Equipping farmers to build resilient farms and communities.
Ryan Corrie of Rushville, IL is our November featured farmer. Ryan began cover cropping in 2013 as a way to increase soil organic matter and improve soil structure on his farm. This year he has already seeded over 550 acres of cover crops—mostly cereal rye ahead of beans—by mounting an air-seeder to his vertical tillage implement.

Too late to seed cover crops? Ryan says no; in fact, he’ll continue to seed cover crops for the next few weeks in the hope that they’ll still get a week or two of warmth allowing for some fall growth. “But even if it doesn’t warm up this fall again, the rye will germinate in the spring and keep the ground covered,” he says.
When asked if he’ll increase his seeding rate since he’s planting late, he said that he will keep his seeding rate around his typical 45-50 lb/acre. A few years ago he upped his seeding rate when he planted late. A warm fall enabled the cover crop to put on a lot of biomass. In the wet spring, terminating the cover crop was challenging, and the thick stand acted like a wet blanket. “You’ve got to manage risk,” says Ryan.

Coupling passes saves time and money Ryan’s air seeder mounted on the vertical tillage implement keeps him from having to make an additional pass to seed cover crops. “My only additional expense is the seed itself.” Plus his system is quick: at 8.5-9 mph, he can seed up to 200-250 acres per day.

Don’t overwhelm yourself Ryan says that one thing that might keep people from trying out cover crops is how complicated it can appear. “You get the farm magazine, and they’re talking about aerial seeding cover crops into 60-inch rows, and they’re talking about 12 species cover crop mixes. It can be intimidating,” Ryan explained. He recommends farmers keep it simple and at a small scale: “Try cereal rye going to beans with a low number of acres. Use an implement you already have to seed cover crops, or have a retailer spread it on with fall fertilizer.”
IDALS is offering a $5 per acre discount on crop insurance for farmers who plant cover crops this fall.

The cover crop acres cannot be enrolled in other state or federal cover crop cost share programs, but can be enrolled in private cost share programs, such as the ones PFI administers. Don’t miss out on this $5 per acre discount! Learn more and apply here by January 15, 2020.
Check out the businesses in our cover crop directory. Or do you have cover crop seed or services to sell?

To get your business listed in the cover crop business directory, e-mail jason@practicalfarmers.org with your business name, services offered, website or Facebook page, location and phone number.
Join the PFI cover crop discussion list!
We believe farmers know best. PFI’s cover crops email discussion list is a platform for farmers who grow cover crops to ask questions of other experts and share their own expertise. Email debra@practicalfarmers.org or call (515) 232-5661 to join.

If Facebook is more your speed, consider joining the group Everything Cover Crops where you can share your cover cropping photos, videos, and tips; ask questions and learn from others.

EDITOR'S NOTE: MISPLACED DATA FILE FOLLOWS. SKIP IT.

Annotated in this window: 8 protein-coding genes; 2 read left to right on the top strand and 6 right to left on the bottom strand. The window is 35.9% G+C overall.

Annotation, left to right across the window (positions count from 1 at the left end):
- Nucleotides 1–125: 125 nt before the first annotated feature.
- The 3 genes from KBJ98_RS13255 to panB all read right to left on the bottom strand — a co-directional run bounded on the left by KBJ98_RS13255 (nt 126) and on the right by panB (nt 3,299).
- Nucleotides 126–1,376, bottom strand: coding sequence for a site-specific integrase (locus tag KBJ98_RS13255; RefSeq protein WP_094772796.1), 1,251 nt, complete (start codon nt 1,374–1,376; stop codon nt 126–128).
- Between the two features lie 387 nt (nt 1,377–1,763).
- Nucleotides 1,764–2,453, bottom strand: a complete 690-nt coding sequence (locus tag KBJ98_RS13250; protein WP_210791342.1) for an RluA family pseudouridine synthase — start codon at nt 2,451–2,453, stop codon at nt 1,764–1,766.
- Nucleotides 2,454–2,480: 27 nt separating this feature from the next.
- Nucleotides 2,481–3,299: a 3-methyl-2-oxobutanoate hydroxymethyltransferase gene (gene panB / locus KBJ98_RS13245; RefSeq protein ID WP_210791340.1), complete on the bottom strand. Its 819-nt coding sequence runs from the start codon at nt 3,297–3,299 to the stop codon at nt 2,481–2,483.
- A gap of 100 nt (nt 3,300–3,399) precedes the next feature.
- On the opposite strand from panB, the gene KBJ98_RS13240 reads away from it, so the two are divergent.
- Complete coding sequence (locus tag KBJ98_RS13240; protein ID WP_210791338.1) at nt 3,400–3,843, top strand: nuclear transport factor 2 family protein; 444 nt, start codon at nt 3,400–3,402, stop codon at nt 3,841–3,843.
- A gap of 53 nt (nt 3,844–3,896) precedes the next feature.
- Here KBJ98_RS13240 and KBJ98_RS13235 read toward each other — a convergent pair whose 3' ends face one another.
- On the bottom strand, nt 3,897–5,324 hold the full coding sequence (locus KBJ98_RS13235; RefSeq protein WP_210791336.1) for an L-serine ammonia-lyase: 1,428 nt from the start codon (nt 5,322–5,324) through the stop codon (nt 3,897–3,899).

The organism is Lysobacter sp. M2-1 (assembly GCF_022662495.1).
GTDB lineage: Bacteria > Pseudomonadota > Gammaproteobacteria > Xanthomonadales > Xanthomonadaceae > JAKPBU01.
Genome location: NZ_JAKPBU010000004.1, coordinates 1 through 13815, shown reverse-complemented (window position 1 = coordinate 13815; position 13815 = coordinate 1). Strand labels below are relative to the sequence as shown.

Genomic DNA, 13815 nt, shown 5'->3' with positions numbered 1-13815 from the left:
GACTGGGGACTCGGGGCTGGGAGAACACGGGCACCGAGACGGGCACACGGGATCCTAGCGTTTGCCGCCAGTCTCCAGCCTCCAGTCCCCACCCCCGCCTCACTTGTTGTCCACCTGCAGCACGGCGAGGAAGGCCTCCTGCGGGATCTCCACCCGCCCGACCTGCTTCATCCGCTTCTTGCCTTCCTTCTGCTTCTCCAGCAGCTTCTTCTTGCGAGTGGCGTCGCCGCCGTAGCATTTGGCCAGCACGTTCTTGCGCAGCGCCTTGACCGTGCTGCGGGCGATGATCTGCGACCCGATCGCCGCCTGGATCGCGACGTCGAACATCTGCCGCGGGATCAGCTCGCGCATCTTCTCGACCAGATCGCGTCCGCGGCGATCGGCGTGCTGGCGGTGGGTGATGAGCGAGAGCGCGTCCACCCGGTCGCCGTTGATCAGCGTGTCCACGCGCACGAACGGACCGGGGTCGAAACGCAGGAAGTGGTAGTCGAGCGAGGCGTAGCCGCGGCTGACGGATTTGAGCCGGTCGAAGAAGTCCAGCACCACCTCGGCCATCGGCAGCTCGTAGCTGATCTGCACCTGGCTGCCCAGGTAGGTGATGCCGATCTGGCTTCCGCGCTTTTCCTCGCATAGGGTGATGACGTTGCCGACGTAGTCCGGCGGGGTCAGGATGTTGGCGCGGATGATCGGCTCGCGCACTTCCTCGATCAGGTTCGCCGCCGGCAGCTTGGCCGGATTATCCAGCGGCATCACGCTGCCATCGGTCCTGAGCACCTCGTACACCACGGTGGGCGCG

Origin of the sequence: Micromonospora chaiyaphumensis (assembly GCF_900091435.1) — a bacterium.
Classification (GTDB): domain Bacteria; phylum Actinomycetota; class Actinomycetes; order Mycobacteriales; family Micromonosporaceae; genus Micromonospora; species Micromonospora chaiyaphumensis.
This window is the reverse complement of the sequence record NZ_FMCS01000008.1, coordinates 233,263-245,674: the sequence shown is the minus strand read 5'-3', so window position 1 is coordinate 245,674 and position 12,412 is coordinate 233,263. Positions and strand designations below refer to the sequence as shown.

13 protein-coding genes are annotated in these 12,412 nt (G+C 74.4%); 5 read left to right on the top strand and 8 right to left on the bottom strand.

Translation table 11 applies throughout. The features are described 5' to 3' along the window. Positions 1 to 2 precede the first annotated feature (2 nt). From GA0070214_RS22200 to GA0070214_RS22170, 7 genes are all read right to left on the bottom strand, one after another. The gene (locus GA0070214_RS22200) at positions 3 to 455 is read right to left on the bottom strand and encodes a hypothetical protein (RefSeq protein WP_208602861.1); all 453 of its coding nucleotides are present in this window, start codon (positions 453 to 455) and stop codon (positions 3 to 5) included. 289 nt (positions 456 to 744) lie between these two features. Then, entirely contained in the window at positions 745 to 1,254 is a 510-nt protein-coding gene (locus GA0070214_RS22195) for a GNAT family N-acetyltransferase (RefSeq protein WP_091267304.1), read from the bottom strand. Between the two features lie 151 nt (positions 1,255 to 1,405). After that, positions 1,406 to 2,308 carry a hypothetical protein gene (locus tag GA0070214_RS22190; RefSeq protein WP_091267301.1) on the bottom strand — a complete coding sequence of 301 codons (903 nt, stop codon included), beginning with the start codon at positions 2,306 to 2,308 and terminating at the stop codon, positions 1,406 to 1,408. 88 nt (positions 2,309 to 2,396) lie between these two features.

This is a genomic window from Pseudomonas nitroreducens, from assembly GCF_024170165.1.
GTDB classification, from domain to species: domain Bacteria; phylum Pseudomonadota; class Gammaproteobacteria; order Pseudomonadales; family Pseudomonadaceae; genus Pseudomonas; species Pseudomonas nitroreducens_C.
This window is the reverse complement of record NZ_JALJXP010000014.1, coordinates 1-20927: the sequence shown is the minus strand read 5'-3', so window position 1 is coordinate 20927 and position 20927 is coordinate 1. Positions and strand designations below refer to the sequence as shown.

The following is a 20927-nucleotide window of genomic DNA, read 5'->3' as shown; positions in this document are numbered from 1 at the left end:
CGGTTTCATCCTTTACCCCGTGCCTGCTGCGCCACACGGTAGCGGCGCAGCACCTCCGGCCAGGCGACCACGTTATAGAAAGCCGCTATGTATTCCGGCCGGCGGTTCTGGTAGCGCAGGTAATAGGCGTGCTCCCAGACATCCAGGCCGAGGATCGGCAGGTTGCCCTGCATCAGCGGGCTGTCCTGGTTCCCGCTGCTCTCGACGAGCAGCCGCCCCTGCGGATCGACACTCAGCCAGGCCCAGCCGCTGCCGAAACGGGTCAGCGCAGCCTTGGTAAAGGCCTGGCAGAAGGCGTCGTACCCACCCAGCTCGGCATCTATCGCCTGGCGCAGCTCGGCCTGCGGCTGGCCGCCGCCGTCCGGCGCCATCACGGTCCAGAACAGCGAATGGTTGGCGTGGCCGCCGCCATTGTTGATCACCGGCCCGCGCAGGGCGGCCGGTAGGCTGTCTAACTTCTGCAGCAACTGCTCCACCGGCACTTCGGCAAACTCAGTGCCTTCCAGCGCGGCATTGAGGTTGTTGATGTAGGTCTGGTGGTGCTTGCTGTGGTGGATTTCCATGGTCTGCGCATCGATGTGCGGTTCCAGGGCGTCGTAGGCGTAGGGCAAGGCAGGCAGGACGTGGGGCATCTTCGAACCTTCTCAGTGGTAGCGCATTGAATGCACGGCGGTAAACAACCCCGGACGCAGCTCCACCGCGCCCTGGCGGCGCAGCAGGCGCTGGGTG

How do you prioritize timely seeding of cover crops?
I hire a custom applicator to drill
I hire an applicator to fly on seed
I work it into my harvest routine
I couple seeding with another pass (VT, fall fertilizer or combine)
I get around to seeding as much as I can when I'm able to
Previous poll results:
What's the latest you've planted rye and still had a good stand?
  • Late October - 17.6%
  • Early November - 29.4%
  • Late November - 26.5%
  • Early December - 8.8%
  • Frost-seeded following spring - 11.8%
  • I have never planted rye - 5.9%
Enrolled in cost-share? Don't forget to attend one of the cover crop learning events listed below!
Remember, if you’re enrolled in the PFI-administered cover crop cost share program, you are required to attend a cover crop or soil health learning event this calendar year.
After Thanksgiving we will request a copy of your cover crop receipts for verification. You’ll receive an email survey to submit receipts.
Hosted by: Jerry Dove and Dry Run Creek Watershed
November 21 | Time TBA | Janesville, IA

Hosted by: Jerry Dove and Dry Run Creek Watershed
November 21 | Time TBA | Janesville, Iowa
Hosted by: Iowa Forage & Grassland’s Council and ISU McNay Research Farm
November 25-26 | Des Moines, IA
Hosted by: Titan Machinery
December 3 |5:30 – 7:30 p.m. | Grundy Center, IA
Hosted by: Iowa State Extension
December 4-5 | Ames, IA
Hosted by: ILF and Luana Savings Bank Community Center
December 5 |10 a.m. – Noon | Luana, IA
Minimizing Nutrient Loss Workshop
Hosted by: Muchakinock Creek, South Skunk River watershed projects and Mahaska Co. SWCD
December 10 | Noon | Oskaloosa, IA
Hosted by: ILF, ISU, and Dordt University
December 11 12:30 – 2:30 p.m. | Sioux Center, IA
Hosted by: Practical Farmers of Iowa
January 16-18 | Ames, Iowa
Hosted by: Midwest Cover Crop Council
February 11-12 | Kansas City, Missouri
Host a cover crop meet-up!
Want to host a casual gathering to talk cover crops? Sarah Carlson will bring the pizza and drinks. You bring the neighbors to talk cover crops. Contact Sarah if interested sarah@practicalfarmers.org.
Are you planning or hosting a cover crop field day? Send the details to rebecca@practicalfarmers.org, and we’ll include it in our next newsletter!
Alisha Bower
Strategic Initiatives Manager
(515) 232-5661
Sarah Carlson
Strategic Initiatives Director
(515) 232-5661
Chris Wilbeck
Independent Contractor
(515) 232-5661
Rebecca Clay
Strategic Initiatives Assistant
(515) 232-5661